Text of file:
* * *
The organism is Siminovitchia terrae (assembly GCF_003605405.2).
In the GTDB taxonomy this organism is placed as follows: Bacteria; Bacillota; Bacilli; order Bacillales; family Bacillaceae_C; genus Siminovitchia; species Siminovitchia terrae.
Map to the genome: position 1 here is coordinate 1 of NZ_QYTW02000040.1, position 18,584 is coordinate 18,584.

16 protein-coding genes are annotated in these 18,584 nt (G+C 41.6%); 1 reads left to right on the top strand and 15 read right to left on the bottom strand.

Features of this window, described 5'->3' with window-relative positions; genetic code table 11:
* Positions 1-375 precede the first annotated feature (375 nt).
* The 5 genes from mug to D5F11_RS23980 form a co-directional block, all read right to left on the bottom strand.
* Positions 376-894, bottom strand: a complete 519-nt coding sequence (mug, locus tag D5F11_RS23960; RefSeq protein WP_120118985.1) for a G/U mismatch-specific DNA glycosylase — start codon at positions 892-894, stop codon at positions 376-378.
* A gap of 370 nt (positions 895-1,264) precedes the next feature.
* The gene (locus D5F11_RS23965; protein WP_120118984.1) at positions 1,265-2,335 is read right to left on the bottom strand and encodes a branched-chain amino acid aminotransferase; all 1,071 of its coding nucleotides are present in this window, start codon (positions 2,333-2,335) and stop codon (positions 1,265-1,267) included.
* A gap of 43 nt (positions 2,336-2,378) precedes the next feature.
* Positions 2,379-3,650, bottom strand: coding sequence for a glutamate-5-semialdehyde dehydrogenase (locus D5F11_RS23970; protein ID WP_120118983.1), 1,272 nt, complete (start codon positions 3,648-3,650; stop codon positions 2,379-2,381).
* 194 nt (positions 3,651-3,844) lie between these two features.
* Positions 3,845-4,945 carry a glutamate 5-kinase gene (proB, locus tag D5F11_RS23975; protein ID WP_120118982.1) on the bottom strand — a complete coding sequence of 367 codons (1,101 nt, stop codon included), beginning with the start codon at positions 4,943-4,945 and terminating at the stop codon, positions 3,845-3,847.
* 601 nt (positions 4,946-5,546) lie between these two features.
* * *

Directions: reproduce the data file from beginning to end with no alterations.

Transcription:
The organism is Siminovitchia terrae (assembly GCF_003605405.2).
In the GTDB taxonomy this organism is placed as follows: Bacteria; Bacillota; Bacilli; order Bacillales; family Bacillaceae_C; genus Siminovitchia; species Siminovitchia terrae.
Map to the genome: position 1 here is coordinate 1 of NZ_QYTW02000040.1, position 18,584 is coordinate 18,584.

16 protein-coding genes are annotated in these 18,584 nt (G+C 41.6%); 1 reads left to right on the top strand and 15 read right to left on the bottom strand.

Features of this window, described 5'->3' with window-relative positions; genetic code table 11:
* Positions 1-375 precede the first annotated feature (375 nt).
* The 5 genes from mug to D5F11_RS23980 form a co-directional block, all read right to left on the bottom strand.
* Positions 376-894, bottom strand: a complete 519-nt coding sequence (mug, locus tag D5F11_RS23960; RefSeq protein WP_120118985.1) for a G/U mismatch-specific DNA glycosylase — start codon at positions 892-894, stop codon at positions 376-378.
* A gap of 370 nt (positions 895-1,264) precedes the next feature.
* The gene (locus D5F11_RS23965; protein WP_120118984.1) at positions 1,265-2,335 is read right to left on the bottom strand and encodes a branched-chain amino acid aminotransferase; all 1,071 of its coding nucleotides are present in this window, start codon (positions 2,333-2,335) and stop codon (positions 1,265-1,267) included.
* A gap of 43 nt (positions 2,336-2,378) precedes the next feature.
* Positions 2,379-3,650, bottom strand: coding sequence for a glutamate-5-semialdehyde dehydrogenase (locus D5F11_RS23970; protein ID WP_120118983.1), 1,272 nt, complete (start codon positions 3,648-3,650; stop codon positions 2,379-2,381).
* 194 nt (positions 3,651-3,844) lie between these two features.
* Positions 3,845-4,945 carry a glutamate 5-kinase gene (proB, locus tag D5F11_RS23975; protein ID WP_120118982.1) on the bottom strand — a complete coding sequence of 367 codons (1,101 nt, stop codon included), beginning with the start codon at positions 4,943-4,945 and terminating at the stop codon, positions 3,845-3,847.
* 601 nt (positions 4,946-5,546) lie between these two features.